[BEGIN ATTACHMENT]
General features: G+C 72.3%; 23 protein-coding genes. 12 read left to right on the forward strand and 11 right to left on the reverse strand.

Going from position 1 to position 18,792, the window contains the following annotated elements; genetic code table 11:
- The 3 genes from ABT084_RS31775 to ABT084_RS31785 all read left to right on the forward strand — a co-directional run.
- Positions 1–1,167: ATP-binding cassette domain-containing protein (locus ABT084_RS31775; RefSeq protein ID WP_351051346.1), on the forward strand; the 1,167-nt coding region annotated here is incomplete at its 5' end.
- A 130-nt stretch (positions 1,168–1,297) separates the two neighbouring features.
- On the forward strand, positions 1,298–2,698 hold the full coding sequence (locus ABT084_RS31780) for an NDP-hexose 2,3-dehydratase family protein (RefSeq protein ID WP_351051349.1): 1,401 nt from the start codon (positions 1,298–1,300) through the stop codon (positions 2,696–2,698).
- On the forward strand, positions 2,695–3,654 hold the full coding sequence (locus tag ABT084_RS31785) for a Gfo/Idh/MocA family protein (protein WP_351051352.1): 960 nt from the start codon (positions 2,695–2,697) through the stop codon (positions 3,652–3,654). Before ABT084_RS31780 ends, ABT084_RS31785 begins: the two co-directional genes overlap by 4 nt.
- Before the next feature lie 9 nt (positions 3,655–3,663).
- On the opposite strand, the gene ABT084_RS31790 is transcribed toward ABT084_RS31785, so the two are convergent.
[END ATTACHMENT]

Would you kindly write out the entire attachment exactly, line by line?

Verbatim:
General features: G+C 72.3%; 23 protein-coding genes. 12 read left to right on the forward strand and 11 right to left on the reverse strand.

Going from position 1 to position 18,792, the window contains the following annotated elements; genetic code table 11:
- The 3 genes from ABT084_RS31775 to ABT084_RS31785 all read left to right on the forward strand — a co-directional run.
- Positions 1–1,167: ATP-binding cassette domain-containing protein (locus ABT084_RS31775; RefSeq protein ID WP_351051346.1), on the forward strand; the 1,167-nt coding region annotated here is incomplete at its 5' end.
- A 130-nt stretch (positions 1,168–1,297) separates the two neighbouring features.
- On the forward strand, positions 1,298–2,698 hold the full coding sequence (locus ABT084_RS31780) for an NDP-hexose 2,3-dehydratase family protein (RefSeq protein ID WP_351051349.1): 1,401 nt from the start codon (positions 1,298–1,300) through the stop codon (positions 2,696–2,698).
- On the forward strand, positions 2,695–3,654 hold the full coding sequence (locus tag ABT084_RS31785) for a Gfo/Idh/MocA family protein (protein WP_351051352.1): 960 nt from the start codon (positions 2,695–2,697) through the stop codon (positions 3,652–3,654). Before ABT084_RS31780 ends, ABT084_RS31785 begins: the two co-directional genes overlap by 4 nt.
- Before the next feature lie 9 nt (positions 3,655–3,663).
- On the opposite strand, the gene ABT084_RS31790 is transcribed toward ABT084_RS31785, so the two are convergent.